Slavoj Žižek quotes

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Slavoj Žižek

Birthdate: 21. March 1949

Slavoj Žižek is a Slovenian continental philosopher. He is a professor at the Institute for Sociology and Philosophy at the University of Ljubljana and international director of the Birkbeck Institute for the Humanities of the University of London. He works in subjects including continental philosophy, political theory, cultural studies, psychoanalysis, film criticism, Marxism, Hegelianism and theology.

In 1989, Žižek published his first English text, The Sublime Object of Ideology, in which he departed from traditional Marxist theory to develop a materialist conception of ideology that drew heavily on Lacanian psychoanalysis and Hegelian idealism. His early theoretical work became increasingly eclectic and political in the 1990s, dealing frequently in the critical analysis of disparate forms of popular culture and making him a popular figure of the academic left. A critic of capitalism, neoliberalism and political correctness, Žižek calls himself a political radical, and his work has been characterized as challenging orthodoxies of both the political right and the social-liberal universities.Žižek's idiosyncratic style, popular academic works, frequent magazine op-eds, and critical assimilation of high and low culture have gained him international influence, controversy, criticism and a substantial audience outside academe. In 2012, Foreign Policy listed Žižek on its list of Top 100 Global Thinkers, calling him "a celebrity philosopher" while elsewhere he has been dubbed the "Elvis of cultural theory" and "the most dangerous philosopher in the West". Žižek's work was chronicled in a 2005 documentary film entitled Zizek! A scholarly journal, the International Journal of Žižek Studies, was founded to engage his work.

Works

„We feel free because we lack the very language to articulate our unfreedom.“

—  Slavoj Žižek

"Introduction: The Missing Ink", in Welcome to the Desert of the Real!: Five Essays on September 11 and Related Dates (2002), p. 2

„Darcy wants to present himself to Elizabeth as a proud gentleman, and he gets from her the message 'your pride is nothing but contemptible arrogance.' After the break in their relationship each discovers, through a series of accidents, the true nature of the other - she the sensitive and tender nature of Darcy, he her real dignity and wit - and the novel ends as it should, with their marriage. The theoretical interest of this story lies in the fact that the failure of their first encounter, the double misrecognition concerning the real nature of the other, functions as a positive condition of the final outcome: we cannot say 'if, from the very beginning, she had recognized his real nature and he hers, their story could have ended at once with their marriage.' Let us take a comical hypothesis that the first encounter of the future lovers was a success - that Elizabeth had accepted Darcy's first proposal. What would happen? Instead of being bound together in true love they would become a vulgar everyday couple, a liaison of an arrogant, rich man and a pretentious, every-minded young girl… If we want to spare ourselves the painful roundabout route through the misrecognition, we miss the truth itself: only the working-through of the misrecognition allows us to accede to the true nature of the other and at the same time to overcome our own deficiency - for Darcy, to free himself of his false pride; for Elizabeth, to get rid of her prejudices.“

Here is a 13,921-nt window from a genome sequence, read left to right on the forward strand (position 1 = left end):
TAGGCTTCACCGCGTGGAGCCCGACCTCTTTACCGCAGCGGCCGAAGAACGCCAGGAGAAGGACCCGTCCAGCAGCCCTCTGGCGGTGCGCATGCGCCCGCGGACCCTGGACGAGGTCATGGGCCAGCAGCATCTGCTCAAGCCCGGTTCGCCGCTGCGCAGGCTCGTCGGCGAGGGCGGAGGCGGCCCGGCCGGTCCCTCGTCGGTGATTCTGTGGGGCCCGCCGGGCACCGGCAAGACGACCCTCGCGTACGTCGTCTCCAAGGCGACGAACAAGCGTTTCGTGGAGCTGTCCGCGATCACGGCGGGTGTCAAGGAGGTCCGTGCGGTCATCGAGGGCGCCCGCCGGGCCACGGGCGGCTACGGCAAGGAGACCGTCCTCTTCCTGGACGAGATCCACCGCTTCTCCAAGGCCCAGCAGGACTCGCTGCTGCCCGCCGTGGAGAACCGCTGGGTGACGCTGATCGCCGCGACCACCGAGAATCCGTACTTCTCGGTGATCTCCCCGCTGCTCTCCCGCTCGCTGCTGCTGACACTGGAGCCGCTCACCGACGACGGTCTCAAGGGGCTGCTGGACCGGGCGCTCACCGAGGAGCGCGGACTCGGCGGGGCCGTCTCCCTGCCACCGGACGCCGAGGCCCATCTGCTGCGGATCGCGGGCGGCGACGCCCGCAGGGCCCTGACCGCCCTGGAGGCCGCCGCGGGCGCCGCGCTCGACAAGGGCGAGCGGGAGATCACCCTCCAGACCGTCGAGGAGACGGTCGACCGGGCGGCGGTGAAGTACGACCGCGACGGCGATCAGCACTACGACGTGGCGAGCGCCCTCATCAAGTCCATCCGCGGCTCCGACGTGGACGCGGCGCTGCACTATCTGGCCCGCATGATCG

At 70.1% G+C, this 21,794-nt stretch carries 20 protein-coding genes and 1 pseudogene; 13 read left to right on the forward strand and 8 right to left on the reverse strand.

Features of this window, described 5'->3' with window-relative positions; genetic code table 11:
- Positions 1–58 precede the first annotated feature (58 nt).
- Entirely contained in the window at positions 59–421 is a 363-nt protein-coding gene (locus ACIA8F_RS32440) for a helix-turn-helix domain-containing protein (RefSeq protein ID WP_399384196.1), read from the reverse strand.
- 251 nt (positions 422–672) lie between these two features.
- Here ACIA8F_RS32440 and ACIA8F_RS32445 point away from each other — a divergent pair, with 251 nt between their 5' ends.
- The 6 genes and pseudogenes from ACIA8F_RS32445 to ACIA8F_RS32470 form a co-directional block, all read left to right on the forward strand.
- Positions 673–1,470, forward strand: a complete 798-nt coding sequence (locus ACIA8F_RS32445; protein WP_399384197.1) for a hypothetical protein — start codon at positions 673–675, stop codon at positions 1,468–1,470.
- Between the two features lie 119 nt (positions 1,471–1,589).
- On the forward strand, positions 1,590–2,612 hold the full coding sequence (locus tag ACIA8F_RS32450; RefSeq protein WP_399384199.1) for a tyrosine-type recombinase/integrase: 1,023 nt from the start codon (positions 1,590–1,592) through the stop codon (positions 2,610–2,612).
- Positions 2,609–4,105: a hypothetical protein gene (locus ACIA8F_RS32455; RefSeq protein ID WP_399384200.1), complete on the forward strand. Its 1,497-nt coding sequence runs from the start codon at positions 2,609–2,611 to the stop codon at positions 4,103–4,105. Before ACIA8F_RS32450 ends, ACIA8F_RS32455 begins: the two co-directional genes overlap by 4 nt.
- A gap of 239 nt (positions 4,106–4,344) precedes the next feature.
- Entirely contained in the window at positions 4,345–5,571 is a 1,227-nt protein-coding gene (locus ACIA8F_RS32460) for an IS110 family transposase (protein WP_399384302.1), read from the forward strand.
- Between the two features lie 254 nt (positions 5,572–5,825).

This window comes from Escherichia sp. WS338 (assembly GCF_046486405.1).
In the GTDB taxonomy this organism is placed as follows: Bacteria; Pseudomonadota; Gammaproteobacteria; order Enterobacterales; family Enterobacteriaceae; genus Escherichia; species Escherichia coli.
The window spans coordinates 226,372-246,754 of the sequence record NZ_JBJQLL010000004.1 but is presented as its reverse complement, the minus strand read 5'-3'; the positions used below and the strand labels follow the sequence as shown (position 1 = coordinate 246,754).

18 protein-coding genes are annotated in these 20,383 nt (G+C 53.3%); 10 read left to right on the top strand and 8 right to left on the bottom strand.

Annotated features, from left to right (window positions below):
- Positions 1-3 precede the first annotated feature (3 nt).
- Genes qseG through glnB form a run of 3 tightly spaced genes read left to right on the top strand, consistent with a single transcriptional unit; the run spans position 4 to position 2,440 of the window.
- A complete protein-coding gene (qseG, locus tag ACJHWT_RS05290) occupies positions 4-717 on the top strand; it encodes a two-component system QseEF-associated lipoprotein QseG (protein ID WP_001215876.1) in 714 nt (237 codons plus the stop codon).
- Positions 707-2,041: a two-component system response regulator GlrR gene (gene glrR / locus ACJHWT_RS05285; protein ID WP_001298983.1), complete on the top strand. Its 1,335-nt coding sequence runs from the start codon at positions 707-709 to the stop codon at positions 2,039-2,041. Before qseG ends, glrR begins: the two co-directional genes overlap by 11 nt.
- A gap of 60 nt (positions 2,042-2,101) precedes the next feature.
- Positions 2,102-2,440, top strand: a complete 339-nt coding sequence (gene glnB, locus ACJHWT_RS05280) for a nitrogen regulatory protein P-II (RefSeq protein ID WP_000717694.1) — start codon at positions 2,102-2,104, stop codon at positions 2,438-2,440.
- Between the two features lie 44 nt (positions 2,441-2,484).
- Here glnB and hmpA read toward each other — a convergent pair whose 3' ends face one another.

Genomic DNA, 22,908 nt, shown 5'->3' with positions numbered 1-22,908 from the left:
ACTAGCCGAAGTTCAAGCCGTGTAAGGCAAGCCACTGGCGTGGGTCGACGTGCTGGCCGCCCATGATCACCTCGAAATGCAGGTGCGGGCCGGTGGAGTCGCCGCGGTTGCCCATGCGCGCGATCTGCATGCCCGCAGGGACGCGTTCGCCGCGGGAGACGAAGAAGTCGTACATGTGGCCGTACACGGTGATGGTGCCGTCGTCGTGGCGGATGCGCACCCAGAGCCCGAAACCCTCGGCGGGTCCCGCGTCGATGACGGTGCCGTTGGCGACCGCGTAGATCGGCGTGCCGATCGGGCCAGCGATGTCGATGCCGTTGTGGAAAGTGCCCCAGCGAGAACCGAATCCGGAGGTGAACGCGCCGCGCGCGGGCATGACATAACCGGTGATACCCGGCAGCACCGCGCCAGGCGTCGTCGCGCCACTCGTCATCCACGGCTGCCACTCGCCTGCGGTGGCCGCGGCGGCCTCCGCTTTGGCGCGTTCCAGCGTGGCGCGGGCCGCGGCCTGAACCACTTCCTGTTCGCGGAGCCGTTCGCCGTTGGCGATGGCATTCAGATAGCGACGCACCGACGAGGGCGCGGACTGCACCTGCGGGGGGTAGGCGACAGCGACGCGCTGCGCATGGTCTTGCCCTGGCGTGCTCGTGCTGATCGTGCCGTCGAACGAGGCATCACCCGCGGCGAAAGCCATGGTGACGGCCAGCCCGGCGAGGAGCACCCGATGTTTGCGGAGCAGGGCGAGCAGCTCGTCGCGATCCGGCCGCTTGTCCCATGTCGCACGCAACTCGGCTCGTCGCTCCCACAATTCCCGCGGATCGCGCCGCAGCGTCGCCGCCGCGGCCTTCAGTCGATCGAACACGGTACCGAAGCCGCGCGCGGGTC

—  Slavoj Žižek, book The Sublime Object of Ideology

67
The Sublime Object of Ideology (1989)

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„Insofar as the gap between essence and appearance is inherent to appearance, in other words, infsofar as essence is nothing but appearance reflected into itself, appearance is appearance against the background of nothing - everything appears ultimately out of nothing.“

—  Slavoj Žižek

Source: Less Than Nothing (2012), Chapter One (The Drink Before), Vacillating The Semblances
Context: The implicit lesson of Plato is not that everything is appearance, that it is not possible to draw a clear line of separation between appearance and reality (that would have meant the victory of Sophism), but that essence is "appearance as appearance,"that essence appears in contrast to appearance within appearance; that the distinction between appearance and essence has to be inscribed into appearance itself. Insofar as the gap between essence and appearance is inherent to appearance, in other words, infsofar as essence is nothing but appearance reflected into itself, appearance is appearance against the background of nothing - everything appears ultimately out of nothing.

„What cannot be described should be inscribed into the artistic form as its uncanny distortion.“

—  Slavoj Žižek

Source: Less Than Nothing (2012), Chapter One (The Drink Before), Vacillating The Semblances
Context: The horror of the Holocaust cannot be represented; but this excess of represented content over its aesthetic representation has to infect the aesthetic form itself. What cannot be described should be inscribed into the artistic form as its uncanny distortion.

„Lorem ipsum dolor sit amet, consectetuer adipiscing elit. Etiam egestas wisi a erat. Morbi imperdiet, mauris ac auctor dictum.“

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